Class B Luggers
Smaller, inshore fishing vessels – usually crabbers, long-liners, netters and the like – generally open boats, under 30-ft in length, known to be sailing and invited to our regatta.
Mike Brown’s 30-ft (with bowsprit and bumkin) two-masted boat, with her Dipping Lug rig, can usually be found on the River Tamar.
A pleasure vessel, she now cruises extensively, taking in as many regattas and festivals as possible, but she was originally built for pilchard netting and crabbing at the turn of the century. Quite a fast little sailer, she is a welcome regular to Cornish Lugger Association regattas. Not much is known of her early history, but in 1971 she was taken from Mevagissey to Newlyn, near Penzance, and re-named.
By 1986, she had fallen into disrepair and eventually ended up in Hampshire where she was restored. Mike, who lives at Ottery St Mary, acquired her in 1989.
Les Arkell’s gaff cutter is thought to be an original Looe-built boat which left the port bound for the Falmouth Oyster beds in 1919.
If the research is correct, her original name was Bessie, but she has had several name changes through her working career – from Bessie to Winifred, Vivian to Fanny.
When brought back to Looe from Falmouth in 2001 – after being out of the water for several months – Les found quantities of Oyster shells or ‘Cultch’ in her bilges.
He renovated her with new oak deck beams and a mahogany and teak laid deck. Les was advised with the sail rig design by internationally renowned naval architect Alan Pape.
Look out for the ‘ship’s cat’ figure head mounted on the bow sprit. Carved by Les, it’s modelled on his pet cat Captain Pugwash, complete with black eye patch.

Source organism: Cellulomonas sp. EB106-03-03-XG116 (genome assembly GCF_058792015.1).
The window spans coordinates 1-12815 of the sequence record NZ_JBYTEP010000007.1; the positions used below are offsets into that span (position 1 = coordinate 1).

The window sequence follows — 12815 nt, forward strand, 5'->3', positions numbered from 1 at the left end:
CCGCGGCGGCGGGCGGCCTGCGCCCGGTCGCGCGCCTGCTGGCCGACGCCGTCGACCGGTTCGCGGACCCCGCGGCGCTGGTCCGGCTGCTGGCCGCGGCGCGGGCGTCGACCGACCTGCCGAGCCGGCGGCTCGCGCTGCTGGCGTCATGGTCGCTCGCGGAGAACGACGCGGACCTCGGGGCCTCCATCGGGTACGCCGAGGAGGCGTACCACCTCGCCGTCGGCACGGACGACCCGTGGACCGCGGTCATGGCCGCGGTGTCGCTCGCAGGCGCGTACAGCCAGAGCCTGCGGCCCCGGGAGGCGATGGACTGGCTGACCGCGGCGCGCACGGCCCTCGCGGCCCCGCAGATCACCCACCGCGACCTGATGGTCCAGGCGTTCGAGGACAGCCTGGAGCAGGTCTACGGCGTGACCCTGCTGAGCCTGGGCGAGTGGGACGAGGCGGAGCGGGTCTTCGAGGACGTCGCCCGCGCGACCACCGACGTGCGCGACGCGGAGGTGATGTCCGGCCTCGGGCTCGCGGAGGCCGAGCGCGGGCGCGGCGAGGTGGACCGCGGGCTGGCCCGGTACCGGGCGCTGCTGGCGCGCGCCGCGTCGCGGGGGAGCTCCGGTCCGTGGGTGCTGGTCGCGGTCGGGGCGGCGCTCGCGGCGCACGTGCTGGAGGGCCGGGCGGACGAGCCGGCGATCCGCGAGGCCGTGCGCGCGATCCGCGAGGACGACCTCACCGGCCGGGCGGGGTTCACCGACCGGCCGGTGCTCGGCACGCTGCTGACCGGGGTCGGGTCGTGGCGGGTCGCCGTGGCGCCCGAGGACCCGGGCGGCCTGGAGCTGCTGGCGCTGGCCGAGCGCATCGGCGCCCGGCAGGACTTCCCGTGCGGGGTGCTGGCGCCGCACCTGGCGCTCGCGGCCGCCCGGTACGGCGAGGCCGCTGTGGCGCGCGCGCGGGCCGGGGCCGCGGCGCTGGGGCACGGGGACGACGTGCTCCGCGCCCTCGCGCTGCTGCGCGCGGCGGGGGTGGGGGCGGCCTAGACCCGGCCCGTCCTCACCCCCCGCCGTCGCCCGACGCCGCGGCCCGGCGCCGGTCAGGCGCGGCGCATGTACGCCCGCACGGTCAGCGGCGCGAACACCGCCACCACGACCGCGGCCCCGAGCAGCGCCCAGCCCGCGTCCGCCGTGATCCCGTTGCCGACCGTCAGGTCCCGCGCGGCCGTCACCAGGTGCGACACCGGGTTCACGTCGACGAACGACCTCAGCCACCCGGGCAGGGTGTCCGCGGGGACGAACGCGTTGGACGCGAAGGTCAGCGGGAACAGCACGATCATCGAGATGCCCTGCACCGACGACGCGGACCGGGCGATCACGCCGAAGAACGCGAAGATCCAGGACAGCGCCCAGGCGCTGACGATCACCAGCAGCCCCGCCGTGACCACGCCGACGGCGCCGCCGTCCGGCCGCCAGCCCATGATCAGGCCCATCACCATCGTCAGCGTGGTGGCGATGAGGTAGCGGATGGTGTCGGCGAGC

Nigel Daniels’ 17-ft Lug rig boat is clinker built and based at Axmouth.
A fast sailer, she has won many prizes and cups at regattas and festivals around the region and is another regular visitor to Looe’s biennial event.
HELEN B MERRY
A 22-ft gaff cutter built as a Mevagissey Tosher by the Frazier brothers in the 1920s or ’30s, and owned by a Mr Lord for about 20 years.
She is now owned by Gordon Bartlett, of Plymouth, who has lovingly cared for her since 1984.
Following her working days, she was discovered rotting on a beach at Hooe Lake in Plymouth, where at times she was underwater, and after a few people attempted restoration, Gordon has completed the job to a high specification.
He has fitted a new half-ton iron keel and deadwood which, together with the internal ballast, makes her stiffer.
Willie Wallace, of Plymouth, owns this delightful white-hulled 22ft Mevagissey Tosher, which now sports Bermudan rig.
She was built by the Frazier brothers in 1950 and fished out of the Mid-Cornwall harbour before ending up as a leisure boat for the late Walter Crowther, the former Plymouth Lifeboat coxswain, on a Plymouth Mayflower Sailing Club mooring in 1970.
She was later discovered rotting away in a field at Millbrook before Willie, who fished out of Looe with Charlie Jaycock and Billy Hocking, set about restoring her.
She’s now kept at Stonehouse and is a very pretty little vessel.
Bob Brown fulfilled a lifetime’s ambition in 1992 when he bought an 18-ft 6-in French boat working boat… in Dartmouth!